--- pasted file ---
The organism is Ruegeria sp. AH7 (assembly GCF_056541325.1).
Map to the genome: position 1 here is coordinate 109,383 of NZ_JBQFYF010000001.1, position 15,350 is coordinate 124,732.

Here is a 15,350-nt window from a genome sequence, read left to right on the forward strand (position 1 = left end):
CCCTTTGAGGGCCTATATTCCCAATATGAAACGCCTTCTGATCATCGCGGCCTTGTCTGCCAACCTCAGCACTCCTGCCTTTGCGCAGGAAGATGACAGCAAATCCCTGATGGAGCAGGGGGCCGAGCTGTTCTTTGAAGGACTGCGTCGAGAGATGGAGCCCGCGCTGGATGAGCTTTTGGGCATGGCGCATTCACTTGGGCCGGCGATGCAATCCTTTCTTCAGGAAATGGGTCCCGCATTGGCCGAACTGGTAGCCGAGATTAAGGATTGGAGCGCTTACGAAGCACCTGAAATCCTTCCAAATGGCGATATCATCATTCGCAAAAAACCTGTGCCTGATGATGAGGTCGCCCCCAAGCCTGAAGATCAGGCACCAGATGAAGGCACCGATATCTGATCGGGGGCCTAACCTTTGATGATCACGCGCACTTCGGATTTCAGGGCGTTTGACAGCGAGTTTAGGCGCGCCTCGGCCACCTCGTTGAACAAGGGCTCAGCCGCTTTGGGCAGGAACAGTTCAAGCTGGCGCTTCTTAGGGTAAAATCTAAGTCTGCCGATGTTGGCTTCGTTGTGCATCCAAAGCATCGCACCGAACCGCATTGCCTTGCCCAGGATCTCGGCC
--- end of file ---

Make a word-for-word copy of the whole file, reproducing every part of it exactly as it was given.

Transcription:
The organism is Ruegeria sp. AH7 (assembly GCF_056541325.1).
Map to the genome: position 1 here is coordinate 109,383 of NZ_JBQFYF010000001.1, position 15,350 is coordinate 124,732.

Here is a 15,350-nt window from a genome sequence, read left to right on the forward strand (position 1 = left end):
CCCTTTGAGGGCCTATATTCCCAATATGAAACGCCTTCTGATCATCGCGGCCTTGTCTGCCAACCTCAGCACTCCTGCCTTTGCGCAGGAAGATGACAGCAAATCCCTGATGGAGCAGGGGGCCGAGCTGTTCTTTGAAGGACTGCGTCGAGAGATGGAGCCCGCGCTGGATGAGCTTTTGGGCATGGCGCATTCACTTGGGCCGGCGATGCAATCCTTTCTTCAGGAAATGGGTCCCGCATTGGCCGAACTGGTAGCCGAGATTAAGGATTGGAGCGCTTACGAAGCACCTGAAATCCTTCCAAATGGCGATATCATCATTCGCAAAAAACCTGTGCCTGATGATGAGGTCGCCCCCAAGCCTGAAGATCAGGCACCAGATGAAGGCACCGATATCTGATCGGGGGCCTAACCTTTGATGATCACGCGCACTTCGGATTTCAGGGCGTTTGACAGCGAGTTTAGGCGCGCCTCGGCCACCTCGTTGAACAAGGGCTCAGCCGCTTTGGGCAGGAACAGTTCAAGCTGGCGCTTCTTAGGGTAAAATCTAAGTCTGCCGATGTTGGCTTCGTTGTGCATCCAAAGCATCGCACCGAACCGCATTGCCTTGCCCAGGATCTCGGCC